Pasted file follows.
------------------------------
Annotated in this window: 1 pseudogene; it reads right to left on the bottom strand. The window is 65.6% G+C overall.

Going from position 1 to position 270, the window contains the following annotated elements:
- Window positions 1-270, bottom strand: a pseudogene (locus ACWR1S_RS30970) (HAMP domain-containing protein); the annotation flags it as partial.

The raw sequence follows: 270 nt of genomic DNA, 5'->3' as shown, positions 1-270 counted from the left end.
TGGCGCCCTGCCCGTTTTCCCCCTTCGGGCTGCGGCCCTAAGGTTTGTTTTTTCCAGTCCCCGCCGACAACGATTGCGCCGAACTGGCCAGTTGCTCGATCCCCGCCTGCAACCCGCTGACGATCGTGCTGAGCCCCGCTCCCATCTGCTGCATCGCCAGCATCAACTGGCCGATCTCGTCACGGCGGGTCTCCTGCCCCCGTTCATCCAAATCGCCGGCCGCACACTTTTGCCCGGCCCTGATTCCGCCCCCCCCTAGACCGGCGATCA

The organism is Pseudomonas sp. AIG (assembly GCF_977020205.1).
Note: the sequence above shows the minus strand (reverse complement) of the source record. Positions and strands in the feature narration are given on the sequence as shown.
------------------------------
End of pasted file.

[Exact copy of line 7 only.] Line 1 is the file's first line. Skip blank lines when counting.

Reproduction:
Note: the sequence above shows the minus strand (reverse complement) of the source record. Positions and strands in the feature narration are given on the sequence as shown.